Heirway Christian Academy marks two decades
By Chuck Palmer
Saving Private Ryan was tops at the box office, edging out Armageddon. Celine Dion, Cher, and Aerosmith topped the charts. Furbies were the hottest toy on the market. The average cost of a gallon of gas was $1.06. It was 1998 and Heirway Christian Academy opened its doors for the first time.
Originally founded as a church and academy, Heirway Christian Academy became an independent school in 2008. The school offers classes for students from the pre-k level through the 12th grade. While much has changed in the last two decades, Heirway has adhered to a steadfast philosophy: “Our parents understand the importance of their influence coupled with the partnership of others to lead their children in education, wisdom, and integrity,” said Head of Schools, Timothy J. Thomas. Mr. Thomas started at Heirway as a 4th grade teacher when it opened, later became a principal, and is now the Head of School. “Once you attend Heirway or become a staff member, you are our family for life,” remarked Thomas, who is clearly proud of the staff and students.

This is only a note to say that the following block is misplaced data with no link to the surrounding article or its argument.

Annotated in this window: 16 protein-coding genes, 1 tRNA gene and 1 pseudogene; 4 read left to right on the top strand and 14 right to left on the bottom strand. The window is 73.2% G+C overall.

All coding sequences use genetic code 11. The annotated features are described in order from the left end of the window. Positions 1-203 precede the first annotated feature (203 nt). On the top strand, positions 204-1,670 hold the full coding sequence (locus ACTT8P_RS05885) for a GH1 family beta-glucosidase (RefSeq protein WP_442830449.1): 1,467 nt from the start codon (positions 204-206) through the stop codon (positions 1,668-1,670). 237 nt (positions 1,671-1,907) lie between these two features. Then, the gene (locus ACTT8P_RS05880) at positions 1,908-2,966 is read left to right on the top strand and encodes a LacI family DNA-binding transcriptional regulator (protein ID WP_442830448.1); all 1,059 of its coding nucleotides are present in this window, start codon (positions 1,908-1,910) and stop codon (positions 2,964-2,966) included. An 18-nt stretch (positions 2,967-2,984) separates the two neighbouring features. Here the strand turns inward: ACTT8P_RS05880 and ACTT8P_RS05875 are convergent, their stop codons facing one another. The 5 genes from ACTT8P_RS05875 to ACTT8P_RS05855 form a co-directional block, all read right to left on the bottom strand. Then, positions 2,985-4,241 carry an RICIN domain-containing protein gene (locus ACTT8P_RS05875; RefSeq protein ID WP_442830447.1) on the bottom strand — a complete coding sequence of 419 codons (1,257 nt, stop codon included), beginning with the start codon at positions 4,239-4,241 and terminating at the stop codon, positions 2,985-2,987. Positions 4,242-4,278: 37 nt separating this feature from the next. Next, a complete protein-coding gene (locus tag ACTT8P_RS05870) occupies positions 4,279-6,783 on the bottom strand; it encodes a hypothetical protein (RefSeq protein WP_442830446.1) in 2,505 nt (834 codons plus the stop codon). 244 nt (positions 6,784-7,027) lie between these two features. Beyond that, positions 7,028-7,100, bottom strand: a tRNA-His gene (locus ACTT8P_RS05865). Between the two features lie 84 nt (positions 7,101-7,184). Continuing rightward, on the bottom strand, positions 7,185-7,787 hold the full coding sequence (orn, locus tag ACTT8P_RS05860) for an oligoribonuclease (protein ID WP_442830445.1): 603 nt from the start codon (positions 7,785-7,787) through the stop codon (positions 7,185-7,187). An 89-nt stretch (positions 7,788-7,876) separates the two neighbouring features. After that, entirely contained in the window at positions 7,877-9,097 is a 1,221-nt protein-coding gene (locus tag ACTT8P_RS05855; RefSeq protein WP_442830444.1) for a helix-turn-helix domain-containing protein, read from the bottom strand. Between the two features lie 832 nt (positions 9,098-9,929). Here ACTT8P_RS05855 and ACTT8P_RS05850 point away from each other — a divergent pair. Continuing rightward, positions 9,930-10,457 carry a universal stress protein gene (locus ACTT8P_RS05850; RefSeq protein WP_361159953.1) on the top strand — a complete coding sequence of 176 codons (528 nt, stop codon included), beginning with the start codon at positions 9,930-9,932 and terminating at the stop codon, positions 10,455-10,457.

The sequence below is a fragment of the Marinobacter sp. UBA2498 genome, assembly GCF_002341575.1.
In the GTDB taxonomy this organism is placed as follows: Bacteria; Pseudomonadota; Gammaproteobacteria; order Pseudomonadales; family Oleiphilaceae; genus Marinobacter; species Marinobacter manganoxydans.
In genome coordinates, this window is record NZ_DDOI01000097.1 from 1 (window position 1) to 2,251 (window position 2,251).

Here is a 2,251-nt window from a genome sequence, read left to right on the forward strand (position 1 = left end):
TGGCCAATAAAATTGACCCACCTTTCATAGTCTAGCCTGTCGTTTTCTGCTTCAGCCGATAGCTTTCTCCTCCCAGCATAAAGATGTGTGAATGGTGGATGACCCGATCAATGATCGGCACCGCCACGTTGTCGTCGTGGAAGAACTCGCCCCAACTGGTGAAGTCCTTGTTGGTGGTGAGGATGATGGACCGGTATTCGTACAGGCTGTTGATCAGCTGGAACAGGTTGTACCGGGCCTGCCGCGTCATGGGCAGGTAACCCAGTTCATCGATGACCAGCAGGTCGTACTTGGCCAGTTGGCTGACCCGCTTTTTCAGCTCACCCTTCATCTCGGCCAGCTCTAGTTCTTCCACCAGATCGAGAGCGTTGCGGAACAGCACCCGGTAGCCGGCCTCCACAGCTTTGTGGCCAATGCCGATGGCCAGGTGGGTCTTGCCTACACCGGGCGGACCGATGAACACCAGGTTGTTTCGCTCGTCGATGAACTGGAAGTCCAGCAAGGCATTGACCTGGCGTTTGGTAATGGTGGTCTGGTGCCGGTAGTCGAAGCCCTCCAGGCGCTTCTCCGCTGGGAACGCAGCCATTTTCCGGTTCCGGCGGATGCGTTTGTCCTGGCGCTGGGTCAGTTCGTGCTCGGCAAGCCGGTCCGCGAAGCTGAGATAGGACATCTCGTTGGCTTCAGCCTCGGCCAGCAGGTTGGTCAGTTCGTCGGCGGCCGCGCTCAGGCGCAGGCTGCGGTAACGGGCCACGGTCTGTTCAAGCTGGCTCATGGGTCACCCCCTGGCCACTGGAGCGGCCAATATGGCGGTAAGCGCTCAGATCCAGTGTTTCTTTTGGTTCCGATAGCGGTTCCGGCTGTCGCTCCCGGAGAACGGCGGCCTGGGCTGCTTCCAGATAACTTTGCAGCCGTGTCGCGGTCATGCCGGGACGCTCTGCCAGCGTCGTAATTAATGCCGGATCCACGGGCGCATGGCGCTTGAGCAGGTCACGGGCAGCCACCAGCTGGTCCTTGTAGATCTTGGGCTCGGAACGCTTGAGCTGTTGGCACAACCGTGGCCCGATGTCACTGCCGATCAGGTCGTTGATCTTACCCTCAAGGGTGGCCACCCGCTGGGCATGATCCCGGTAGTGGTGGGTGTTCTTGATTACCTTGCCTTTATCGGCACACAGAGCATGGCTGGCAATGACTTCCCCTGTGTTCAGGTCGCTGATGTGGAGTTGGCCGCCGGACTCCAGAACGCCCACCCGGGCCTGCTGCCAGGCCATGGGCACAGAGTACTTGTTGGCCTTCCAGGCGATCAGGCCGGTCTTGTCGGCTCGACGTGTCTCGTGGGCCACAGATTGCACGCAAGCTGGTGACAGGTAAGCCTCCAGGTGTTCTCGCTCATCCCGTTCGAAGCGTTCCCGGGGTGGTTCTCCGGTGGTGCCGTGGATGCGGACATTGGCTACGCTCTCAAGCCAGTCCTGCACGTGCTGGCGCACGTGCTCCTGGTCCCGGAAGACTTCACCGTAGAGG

Though small, with approximately 170 students, Heirway offers students a diverse multi-denominational experience and curriculum. In addition to the academics required of a GAC accredited school, the Academy competes in a wide variety of sports including basketball, baseball, cheerleading, golf, and volleyball. Emory, Johns Hopkins, Georgia Tech, and Brigham Young are just a few of the dozens universities that Heirway graduates have attended.
Twenty school years later another WWII movie, Dunkirk, is drawing audiences as it battles a movie called The Emoji Movie for box office dominance. Steven Tyler of Aerosmith is still singing, but is trying a few country songs. Some things about Heirway Christian Academy are changing too. As they look to the next twenty years, there are plans to expand into a nearby property to add more facilities for the high school and plans to increase enrollment while keeping student to teacher ratios at optimal levels for learning. One thing they don’t plan to change, according to Mr. Thomas, is their continued commitment to prioritizing “education, wisdom, and integrity” in students’ daily lives.